Group leads way in helping people to communicate
The Augmentative and Alternative Communication Research Group at Computing in the School of Science and Engineering at Dundee University is the world leader in developing intelligent and multimodal technologies.
The team works with the foremost companies in the field to support and enhance interaction for individuals with a variety of communication impairments across the lifespan.
Their work includes a £1 million research project that aims to dramatically change the way people with no speech and complex disabilities can converse with others. The project also involves Cambridge University.
Computer-based systems – called voice output communication aids (Vocas) – use word prediction to speed up typing, a feature similar to that commonly found on mobile phones or tablets for texting and emailing.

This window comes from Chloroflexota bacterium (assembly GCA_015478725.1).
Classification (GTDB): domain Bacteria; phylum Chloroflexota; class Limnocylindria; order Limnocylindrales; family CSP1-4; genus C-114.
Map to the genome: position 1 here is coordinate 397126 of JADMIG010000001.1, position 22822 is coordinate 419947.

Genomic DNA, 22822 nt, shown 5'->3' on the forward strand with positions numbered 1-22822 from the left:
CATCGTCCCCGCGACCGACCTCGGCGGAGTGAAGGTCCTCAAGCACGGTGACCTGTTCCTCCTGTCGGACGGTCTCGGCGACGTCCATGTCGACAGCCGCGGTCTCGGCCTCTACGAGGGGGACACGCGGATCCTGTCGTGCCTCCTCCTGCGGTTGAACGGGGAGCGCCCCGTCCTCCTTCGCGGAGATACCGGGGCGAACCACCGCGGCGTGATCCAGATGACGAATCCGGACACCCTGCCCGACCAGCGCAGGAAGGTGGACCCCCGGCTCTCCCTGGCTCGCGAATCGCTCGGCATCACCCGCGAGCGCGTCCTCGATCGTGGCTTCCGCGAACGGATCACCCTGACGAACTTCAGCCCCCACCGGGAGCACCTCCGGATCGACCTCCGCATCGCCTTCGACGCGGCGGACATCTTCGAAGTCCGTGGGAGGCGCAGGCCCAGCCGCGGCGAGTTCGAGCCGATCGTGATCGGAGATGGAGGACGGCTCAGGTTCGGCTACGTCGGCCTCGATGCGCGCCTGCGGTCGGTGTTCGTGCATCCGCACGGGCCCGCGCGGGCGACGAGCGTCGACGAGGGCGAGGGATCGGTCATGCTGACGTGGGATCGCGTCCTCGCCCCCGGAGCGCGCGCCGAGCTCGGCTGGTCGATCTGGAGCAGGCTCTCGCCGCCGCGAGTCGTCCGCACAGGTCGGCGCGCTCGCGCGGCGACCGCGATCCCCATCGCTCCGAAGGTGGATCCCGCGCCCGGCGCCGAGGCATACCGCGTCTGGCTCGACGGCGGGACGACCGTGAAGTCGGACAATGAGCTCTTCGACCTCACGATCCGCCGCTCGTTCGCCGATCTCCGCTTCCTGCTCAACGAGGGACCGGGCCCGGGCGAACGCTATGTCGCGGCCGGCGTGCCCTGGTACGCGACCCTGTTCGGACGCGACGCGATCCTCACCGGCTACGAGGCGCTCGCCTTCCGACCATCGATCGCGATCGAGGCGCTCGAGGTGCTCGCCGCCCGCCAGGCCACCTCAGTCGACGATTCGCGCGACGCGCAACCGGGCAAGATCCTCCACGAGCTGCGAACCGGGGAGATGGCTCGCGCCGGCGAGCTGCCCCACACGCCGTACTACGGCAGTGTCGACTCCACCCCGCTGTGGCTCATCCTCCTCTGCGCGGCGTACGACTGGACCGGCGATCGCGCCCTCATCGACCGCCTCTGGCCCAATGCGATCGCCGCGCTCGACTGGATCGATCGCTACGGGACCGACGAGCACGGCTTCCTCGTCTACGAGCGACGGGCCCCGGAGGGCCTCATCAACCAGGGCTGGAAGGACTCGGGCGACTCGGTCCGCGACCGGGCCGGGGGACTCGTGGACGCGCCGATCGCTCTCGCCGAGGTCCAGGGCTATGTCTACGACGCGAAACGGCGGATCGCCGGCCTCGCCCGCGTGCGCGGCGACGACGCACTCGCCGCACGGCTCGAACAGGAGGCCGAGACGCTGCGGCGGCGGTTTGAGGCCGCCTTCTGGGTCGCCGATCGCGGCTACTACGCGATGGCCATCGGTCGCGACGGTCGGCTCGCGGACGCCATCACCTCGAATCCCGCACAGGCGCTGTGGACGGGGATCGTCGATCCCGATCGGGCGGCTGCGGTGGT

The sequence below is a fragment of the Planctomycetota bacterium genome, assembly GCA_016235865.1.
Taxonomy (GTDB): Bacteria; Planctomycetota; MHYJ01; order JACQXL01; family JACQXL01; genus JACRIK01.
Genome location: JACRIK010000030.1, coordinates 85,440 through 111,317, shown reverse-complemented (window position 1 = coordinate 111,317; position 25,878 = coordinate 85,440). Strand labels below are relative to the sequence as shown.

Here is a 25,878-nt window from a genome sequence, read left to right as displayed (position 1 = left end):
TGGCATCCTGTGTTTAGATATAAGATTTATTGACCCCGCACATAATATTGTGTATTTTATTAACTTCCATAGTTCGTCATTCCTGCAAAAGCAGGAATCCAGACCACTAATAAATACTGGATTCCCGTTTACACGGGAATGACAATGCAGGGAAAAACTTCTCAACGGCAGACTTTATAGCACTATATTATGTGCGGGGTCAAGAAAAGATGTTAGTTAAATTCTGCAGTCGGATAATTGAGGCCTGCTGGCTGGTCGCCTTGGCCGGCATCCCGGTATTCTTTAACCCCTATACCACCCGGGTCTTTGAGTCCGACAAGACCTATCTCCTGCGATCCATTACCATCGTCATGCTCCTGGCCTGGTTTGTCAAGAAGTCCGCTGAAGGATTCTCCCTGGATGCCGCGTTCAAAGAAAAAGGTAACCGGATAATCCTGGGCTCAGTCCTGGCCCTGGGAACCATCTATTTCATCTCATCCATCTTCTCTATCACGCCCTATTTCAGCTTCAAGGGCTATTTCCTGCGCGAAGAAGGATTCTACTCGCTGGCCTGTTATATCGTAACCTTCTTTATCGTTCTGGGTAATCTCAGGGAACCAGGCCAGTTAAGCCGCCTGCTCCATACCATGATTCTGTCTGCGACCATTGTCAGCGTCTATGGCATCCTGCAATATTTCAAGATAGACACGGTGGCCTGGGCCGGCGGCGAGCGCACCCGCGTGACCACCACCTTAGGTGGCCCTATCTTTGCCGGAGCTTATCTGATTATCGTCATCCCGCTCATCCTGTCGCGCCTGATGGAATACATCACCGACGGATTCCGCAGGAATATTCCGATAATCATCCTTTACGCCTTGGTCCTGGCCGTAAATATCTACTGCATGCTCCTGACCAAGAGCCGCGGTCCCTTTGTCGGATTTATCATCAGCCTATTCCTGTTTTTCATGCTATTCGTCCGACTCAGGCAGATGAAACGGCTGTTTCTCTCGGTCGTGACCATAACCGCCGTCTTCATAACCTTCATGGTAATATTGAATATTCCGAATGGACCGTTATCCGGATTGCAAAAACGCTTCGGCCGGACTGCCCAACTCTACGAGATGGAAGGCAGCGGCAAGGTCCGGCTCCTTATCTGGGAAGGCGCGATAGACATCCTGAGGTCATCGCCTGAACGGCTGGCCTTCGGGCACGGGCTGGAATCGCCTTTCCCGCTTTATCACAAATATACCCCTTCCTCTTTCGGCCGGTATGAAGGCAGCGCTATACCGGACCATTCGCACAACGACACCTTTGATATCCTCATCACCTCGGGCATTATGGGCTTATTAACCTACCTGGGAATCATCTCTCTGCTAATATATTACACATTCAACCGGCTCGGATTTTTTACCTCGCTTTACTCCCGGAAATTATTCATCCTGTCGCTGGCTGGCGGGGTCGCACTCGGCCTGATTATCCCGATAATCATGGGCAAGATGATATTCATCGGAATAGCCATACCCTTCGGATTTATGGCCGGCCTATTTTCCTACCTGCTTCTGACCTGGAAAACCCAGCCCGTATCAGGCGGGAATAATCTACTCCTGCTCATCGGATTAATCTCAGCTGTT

However, for those with complex disabilities, like Professor Stephen Hawking, using typing to communicate can still be extremely slow. With as little as two words per minute generated, face-to-face conversation can be very difficult.
Even with an average computeraided communication rate of about 15 words per minute, conversations do not compare to the speaking rate – 10 times faster – of people without a communication impairment.
It is estimated that more than a quarter of a million people in the UK alone are at risk of isolation because they are unable to speak and are in need of some form of augmentative or alternative communication to support them with a severe communication difficulty.